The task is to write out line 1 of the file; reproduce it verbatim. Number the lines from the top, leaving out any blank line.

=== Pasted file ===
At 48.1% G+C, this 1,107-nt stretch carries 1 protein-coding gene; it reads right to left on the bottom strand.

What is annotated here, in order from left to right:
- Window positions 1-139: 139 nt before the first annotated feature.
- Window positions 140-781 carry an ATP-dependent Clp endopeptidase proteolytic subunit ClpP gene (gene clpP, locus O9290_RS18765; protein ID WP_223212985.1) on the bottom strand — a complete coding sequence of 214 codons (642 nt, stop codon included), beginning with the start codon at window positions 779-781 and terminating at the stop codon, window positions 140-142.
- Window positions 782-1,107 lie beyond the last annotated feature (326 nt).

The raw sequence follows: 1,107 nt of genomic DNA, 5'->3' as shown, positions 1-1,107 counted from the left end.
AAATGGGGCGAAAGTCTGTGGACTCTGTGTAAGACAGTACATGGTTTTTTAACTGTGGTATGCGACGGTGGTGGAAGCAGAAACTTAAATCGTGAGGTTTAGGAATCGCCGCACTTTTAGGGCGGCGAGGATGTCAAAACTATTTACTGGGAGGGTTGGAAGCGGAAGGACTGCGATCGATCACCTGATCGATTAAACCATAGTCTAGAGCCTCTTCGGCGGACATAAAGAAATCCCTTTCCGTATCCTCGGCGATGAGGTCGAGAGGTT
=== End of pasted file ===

At 48.1% G+C, this 1,107-nt stretch carries 1 protein-coding gene; it reads right to left on the bottom strand.